Cancer Home > Pancreatic Cancer Surgery
If the tumor is in the head (the widest part) of the pancreas, the surgeon will remove the head of the pancreas and part of the small intestine, bile duct, and stomach. This is known as a Whipple procedure. The surgeon may also remove other nearby tissues. However, the surgeon will leave enough of the pancreas in the body to produce digestive juices and insulin.
In a distal pancreatectomy, the surgeon will remove the body and the tail of the pancreas depending on where the tumor is located. The surgeon will also remove the spleen.
In a total pancreatectomy, the surgeon will remove:
- The entire pancreas
- Part of the small intestine
- A portion of the stomach
- The common bile duct
- The gallbladder
- The spleen
- Nearby lymph nodes.
If the cancer has spread and cannot be removed, palliative surgery may be done to relieve symptoms of pancreatic cancer. Palliative options include:
- Surgical biliary bypass
- Endoscopic stent placement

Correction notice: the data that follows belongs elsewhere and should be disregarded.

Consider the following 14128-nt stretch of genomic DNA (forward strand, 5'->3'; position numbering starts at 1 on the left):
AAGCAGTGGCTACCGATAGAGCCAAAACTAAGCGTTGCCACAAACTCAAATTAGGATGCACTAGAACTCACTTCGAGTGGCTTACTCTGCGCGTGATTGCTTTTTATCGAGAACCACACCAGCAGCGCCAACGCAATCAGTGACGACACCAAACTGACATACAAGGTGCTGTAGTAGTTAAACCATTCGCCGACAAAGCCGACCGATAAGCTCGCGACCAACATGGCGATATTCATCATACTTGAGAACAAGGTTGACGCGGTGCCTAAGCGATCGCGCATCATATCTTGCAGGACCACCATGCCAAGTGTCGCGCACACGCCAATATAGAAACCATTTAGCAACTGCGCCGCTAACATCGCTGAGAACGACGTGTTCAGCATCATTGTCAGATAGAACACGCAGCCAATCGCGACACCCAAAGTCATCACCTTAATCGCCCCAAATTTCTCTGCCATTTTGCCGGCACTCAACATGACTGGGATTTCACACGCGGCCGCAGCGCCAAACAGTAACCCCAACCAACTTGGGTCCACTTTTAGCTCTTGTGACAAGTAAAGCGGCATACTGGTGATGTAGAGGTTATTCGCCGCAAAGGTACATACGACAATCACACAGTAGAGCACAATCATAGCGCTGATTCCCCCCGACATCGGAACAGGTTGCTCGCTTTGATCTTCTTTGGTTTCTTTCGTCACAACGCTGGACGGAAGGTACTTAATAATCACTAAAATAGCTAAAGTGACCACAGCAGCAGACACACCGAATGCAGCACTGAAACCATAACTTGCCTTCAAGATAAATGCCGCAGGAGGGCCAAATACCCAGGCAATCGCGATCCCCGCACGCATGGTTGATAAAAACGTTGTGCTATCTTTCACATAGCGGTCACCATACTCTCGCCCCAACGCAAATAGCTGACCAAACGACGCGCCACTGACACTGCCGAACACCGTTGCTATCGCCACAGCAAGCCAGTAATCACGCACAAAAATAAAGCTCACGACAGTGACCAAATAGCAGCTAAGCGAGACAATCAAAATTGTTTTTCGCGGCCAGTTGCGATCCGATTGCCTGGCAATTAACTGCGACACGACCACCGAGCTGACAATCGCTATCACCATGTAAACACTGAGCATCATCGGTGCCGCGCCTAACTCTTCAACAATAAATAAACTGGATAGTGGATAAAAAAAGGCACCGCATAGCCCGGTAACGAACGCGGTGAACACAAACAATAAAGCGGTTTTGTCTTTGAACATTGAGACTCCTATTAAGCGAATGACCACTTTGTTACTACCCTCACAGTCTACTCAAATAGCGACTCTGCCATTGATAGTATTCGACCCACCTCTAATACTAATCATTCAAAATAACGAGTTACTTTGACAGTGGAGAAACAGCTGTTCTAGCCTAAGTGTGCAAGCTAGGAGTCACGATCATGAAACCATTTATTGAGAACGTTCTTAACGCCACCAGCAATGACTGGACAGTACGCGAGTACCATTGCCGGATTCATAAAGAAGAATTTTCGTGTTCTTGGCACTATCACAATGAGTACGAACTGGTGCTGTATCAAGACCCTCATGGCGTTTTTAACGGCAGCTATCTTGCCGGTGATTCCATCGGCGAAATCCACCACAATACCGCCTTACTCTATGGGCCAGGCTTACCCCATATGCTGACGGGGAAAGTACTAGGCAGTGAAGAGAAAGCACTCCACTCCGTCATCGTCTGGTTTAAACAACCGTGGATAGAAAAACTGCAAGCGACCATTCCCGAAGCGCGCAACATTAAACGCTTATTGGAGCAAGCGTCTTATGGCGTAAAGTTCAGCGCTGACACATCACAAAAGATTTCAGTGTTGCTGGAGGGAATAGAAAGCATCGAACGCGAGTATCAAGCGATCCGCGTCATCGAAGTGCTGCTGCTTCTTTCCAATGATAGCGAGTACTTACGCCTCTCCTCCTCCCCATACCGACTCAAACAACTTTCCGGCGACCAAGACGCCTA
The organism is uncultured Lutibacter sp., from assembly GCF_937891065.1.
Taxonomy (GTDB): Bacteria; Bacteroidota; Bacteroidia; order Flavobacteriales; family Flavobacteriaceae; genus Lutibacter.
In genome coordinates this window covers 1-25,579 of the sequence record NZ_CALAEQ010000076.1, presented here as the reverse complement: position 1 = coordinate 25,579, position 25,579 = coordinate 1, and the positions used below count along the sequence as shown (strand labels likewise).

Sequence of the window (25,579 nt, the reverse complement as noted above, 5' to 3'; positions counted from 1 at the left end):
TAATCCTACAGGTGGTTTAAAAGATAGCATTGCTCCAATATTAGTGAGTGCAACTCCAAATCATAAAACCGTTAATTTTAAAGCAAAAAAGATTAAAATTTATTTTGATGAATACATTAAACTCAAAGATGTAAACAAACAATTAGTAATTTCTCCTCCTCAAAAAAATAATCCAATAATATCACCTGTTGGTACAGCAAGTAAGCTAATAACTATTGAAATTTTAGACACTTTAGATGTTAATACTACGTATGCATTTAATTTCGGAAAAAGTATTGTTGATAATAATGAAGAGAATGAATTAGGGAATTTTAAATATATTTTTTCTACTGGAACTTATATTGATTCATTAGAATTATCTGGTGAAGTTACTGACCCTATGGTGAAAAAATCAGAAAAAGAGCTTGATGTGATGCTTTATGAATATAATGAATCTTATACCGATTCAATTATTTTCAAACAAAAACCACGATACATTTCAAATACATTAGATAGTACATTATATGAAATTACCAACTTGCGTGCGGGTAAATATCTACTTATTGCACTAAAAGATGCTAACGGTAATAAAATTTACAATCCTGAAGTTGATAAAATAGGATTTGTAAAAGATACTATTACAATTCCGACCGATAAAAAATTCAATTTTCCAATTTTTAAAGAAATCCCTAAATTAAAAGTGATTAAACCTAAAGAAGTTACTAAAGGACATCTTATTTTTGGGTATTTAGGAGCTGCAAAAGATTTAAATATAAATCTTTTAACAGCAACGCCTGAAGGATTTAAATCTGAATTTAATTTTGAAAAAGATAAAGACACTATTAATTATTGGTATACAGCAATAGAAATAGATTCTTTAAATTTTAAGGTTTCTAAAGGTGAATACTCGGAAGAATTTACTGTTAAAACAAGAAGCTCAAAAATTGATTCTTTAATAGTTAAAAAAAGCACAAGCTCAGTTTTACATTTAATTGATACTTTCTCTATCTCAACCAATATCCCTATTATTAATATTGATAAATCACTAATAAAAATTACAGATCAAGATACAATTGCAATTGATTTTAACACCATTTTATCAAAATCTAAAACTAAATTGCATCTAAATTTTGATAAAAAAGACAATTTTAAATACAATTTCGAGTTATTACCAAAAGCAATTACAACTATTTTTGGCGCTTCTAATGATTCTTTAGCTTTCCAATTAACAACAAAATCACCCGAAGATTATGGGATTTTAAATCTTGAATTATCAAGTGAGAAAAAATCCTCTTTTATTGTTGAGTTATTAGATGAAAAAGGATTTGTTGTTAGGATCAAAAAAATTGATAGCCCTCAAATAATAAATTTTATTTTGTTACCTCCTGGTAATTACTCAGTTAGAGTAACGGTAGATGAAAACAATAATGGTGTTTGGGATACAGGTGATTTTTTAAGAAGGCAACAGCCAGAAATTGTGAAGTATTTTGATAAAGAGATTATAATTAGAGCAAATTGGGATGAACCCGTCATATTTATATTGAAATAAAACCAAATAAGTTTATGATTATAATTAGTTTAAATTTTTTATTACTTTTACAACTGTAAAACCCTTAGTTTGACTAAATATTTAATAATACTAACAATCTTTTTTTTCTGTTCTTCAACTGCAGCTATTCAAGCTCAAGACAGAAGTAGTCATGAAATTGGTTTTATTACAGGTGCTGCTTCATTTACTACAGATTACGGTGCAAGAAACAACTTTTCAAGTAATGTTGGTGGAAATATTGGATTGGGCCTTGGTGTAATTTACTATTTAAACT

- Gastric bypass.
Surgical Biliary Bypass
A biliary bypass may be performed if cancer is blocking the small intestine and bile is building up in the gallbladder. During a biliary bypass, the doctor will cut the gallbladder or bile duct and sew it to the small intestine to create a new pathway around the blocked area.
Endoscopic Stent Placement
An endoscopic stent placement may be necessary if the tumor is blocking the bile duct. The stent (a thin tube) is used to drain bile that has built up in the area. The doctor may place the stent through a catheter that drains to the outside of the body, or the stent may go around the blocked area (which will allow the bile to drain into the small intestine).